The Government funds millions of dollars’ worth of conservation and environment research each year – and it needs your help to make sure that research is heading in the right direction.
A planned conservation and environment science ‘roadmap’ will lay out the Government’s research priorities of for the next 20 years. The Department of Conservation (DOC) and Ministry for the Environment (MfE) have jointly released a discussion document, seeking public feedback on where the roadmap should focus.
According to the document:
“The goal of the roadmap is […] to identify the areas of scientific knowledge that will be needed to support decision-making for conservation and environmental policy and management. This will help us reach our national ambitions of having a healthier people and environment, and a robust economy, while also nurturing our environment and conservation estates and implementing our obligations under the Treaty of Waitang”
Minister for the Environment Dr Nick Smith said science is pivotal to finding the solutions that will enable New Zealand to best protect the environment while ensuring a successful and growing economy.
“We want the public to be involved in the production of the roadmap alongside the science and innovation sector,” he said.
“The discussion paper is an excellent opportunity to get feedback on our direction,”
The Roadmap, announced in March, will be drafted by DOC and MfE, assisted by an independent Strategic Advisory Group. This group is led by the Prime Minister’s chief science advisor, Sir Peter Gluckman, and includes representatives from conservation groups, Crown Research Institutes and academia.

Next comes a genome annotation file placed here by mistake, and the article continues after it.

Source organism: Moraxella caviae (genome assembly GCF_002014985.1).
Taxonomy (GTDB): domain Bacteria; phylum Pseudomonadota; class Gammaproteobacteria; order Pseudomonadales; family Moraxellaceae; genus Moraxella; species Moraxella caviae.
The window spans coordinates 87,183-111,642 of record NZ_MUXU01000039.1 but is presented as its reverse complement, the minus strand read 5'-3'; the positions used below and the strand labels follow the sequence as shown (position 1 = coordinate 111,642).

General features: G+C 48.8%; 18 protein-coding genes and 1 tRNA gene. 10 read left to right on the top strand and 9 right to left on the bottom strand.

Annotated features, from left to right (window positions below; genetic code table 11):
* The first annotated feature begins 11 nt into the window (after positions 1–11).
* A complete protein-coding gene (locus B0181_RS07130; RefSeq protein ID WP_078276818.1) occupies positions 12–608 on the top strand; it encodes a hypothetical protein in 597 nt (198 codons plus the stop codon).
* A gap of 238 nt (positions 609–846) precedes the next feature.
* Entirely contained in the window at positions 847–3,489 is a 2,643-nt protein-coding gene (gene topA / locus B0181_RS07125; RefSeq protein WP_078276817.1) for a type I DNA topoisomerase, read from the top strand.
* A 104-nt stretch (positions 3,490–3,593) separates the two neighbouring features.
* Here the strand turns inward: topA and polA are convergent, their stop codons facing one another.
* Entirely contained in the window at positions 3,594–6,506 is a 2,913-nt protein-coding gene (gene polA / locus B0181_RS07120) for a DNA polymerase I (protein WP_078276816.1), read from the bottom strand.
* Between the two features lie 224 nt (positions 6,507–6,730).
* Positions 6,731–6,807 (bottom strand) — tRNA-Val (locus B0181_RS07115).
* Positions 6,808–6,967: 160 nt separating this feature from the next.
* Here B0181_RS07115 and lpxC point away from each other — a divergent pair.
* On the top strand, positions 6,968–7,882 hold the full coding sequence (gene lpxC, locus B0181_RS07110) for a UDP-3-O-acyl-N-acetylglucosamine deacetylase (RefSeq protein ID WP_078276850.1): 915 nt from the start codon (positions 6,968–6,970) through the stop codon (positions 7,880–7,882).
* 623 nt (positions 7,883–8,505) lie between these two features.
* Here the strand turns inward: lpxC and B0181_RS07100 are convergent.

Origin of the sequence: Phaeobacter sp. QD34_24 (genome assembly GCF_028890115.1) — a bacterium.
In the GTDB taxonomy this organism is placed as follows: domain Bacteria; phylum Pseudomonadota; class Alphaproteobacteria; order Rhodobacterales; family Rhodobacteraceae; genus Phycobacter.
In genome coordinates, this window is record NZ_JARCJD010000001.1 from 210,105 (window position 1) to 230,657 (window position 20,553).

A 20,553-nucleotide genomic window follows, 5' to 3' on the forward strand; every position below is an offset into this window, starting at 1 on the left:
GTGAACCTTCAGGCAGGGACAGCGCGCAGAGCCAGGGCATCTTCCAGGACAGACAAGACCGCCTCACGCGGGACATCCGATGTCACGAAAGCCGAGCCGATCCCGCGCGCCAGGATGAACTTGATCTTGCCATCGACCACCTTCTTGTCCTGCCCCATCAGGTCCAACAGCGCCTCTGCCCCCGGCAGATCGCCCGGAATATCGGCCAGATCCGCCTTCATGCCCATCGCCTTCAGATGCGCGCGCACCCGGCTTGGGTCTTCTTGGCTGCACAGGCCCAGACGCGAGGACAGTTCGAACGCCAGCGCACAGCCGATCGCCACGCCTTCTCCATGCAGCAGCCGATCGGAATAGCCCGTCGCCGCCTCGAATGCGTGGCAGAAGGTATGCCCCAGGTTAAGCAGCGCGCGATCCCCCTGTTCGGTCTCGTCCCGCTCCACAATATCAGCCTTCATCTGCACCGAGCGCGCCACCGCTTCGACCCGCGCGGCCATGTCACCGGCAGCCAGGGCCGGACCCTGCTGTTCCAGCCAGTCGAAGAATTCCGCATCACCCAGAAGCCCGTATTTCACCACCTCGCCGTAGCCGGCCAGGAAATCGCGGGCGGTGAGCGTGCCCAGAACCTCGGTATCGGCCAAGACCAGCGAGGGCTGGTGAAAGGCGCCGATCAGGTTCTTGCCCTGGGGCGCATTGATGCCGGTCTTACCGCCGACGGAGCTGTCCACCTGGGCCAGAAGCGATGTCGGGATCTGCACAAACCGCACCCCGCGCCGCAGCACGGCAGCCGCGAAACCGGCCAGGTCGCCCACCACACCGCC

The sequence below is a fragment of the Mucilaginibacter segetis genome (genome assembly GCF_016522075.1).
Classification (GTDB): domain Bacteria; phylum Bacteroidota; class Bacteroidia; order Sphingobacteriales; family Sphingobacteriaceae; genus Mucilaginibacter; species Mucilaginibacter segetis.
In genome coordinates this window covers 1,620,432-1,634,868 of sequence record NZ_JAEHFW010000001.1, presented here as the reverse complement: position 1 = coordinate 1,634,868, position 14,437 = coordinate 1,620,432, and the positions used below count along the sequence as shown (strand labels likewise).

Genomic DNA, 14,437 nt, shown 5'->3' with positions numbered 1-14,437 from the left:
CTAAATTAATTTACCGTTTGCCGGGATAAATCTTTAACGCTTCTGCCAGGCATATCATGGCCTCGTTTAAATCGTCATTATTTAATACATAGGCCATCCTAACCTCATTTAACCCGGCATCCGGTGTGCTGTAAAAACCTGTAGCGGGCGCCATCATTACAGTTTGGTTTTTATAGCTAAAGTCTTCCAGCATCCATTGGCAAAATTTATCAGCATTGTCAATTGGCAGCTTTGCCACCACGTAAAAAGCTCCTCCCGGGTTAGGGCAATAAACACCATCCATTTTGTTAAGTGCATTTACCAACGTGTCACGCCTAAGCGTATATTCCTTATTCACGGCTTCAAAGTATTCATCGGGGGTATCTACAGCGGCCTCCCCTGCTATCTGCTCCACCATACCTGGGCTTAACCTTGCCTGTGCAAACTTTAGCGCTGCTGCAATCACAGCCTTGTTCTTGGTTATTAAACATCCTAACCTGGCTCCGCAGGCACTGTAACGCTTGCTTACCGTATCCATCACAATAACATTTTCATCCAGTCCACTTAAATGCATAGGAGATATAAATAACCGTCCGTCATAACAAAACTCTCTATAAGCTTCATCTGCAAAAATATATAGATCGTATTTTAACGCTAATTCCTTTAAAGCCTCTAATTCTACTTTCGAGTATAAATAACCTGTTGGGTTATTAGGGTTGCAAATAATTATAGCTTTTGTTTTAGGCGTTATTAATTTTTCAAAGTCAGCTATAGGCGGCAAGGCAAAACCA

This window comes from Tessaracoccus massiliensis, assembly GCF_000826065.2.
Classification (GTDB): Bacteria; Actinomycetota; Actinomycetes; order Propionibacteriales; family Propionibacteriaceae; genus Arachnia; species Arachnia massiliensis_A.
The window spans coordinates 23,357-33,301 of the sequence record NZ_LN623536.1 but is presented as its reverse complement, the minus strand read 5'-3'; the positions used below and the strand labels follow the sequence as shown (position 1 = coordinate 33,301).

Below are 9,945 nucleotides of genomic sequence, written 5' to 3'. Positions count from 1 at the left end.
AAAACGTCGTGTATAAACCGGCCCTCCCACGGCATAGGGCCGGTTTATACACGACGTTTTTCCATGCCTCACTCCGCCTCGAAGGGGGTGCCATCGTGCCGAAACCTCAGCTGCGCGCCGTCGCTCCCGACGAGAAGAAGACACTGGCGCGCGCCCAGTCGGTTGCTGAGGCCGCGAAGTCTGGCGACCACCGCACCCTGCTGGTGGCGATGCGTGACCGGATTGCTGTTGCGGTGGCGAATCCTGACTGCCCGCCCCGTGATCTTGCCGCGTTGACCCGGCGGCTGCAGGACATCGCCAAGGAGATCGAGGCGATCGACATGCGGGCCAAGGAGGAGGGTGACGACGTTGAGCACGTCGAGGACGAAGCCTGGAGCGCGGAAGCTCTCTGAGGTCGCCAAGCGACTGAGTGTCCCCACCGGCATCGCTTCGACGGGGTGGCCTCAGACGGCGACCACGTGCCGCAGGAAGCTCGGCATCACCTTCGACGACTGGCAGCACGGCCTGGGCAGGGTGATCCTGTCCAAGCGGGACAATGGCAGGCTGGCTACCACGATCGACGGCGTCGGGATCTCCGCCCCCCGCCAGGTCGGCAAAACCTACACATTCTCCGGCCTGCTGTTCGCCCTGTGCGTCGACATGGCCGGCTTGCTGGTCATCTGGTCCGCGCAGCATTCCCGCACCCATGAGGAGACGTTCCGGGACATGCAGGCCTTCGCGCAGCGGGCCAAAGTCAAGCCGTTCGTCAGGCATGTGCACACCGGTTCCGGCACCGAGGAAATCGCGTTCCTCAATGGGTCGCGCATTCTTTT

Commenting on the roadmap earlier in the year Sir Peter stated:
“This is a very ambitious and important project. It is very much science–led. Its impact will extend over multiple cycles of government and therefore its focus is not caught up in the policies of the government of the day but rather in ensuring knowledge essential to New Zealand making informed choices in complex areas is achieved.”
A dozen research themes presented
The newly-released discussion document lays out 12 key themes that might be included in the roadmap, seeking public feedback on the issues raised by each. The themes are:
Integrated ecosystems and processes
Freshwater ecosystems and processes
Land ecosystems and processes
Coastal and marine ecosystems and processes
Urban ecosystems and processes
Social and economic dimensions
Informatics, modelling and monitoring
New and emerging technologies
Head over to the Ministry for the Environment website to read the discussion document and have your say on the Conservation and Environment Science Roadmap. Submissions close at 5.00pm on Wednesday 7 September 2016.
Conservation scientist welcomes consultation
Dr Cate Macinnis-Ng, a senior lecturer in Biological Sciences at the University of Auckland, welcomed the broad scope and wide coverage of the document.
“New Zealand has a number of very pressing environmental challenges,” she commented to the Science Media Centre.
“On the positive side, the roadmap also highlights some of the opportunities in the environmental space including new technologies and mātauranga Māori. Better integration of mātauranga Māori and tikanga Māori into environmental assessment and management has huge potential for improving environmental and social health for all New Zealanders.”
Read further expert commentary on the discussion document on Scimex.org.
Featured image credit: Flickr / Tom Hall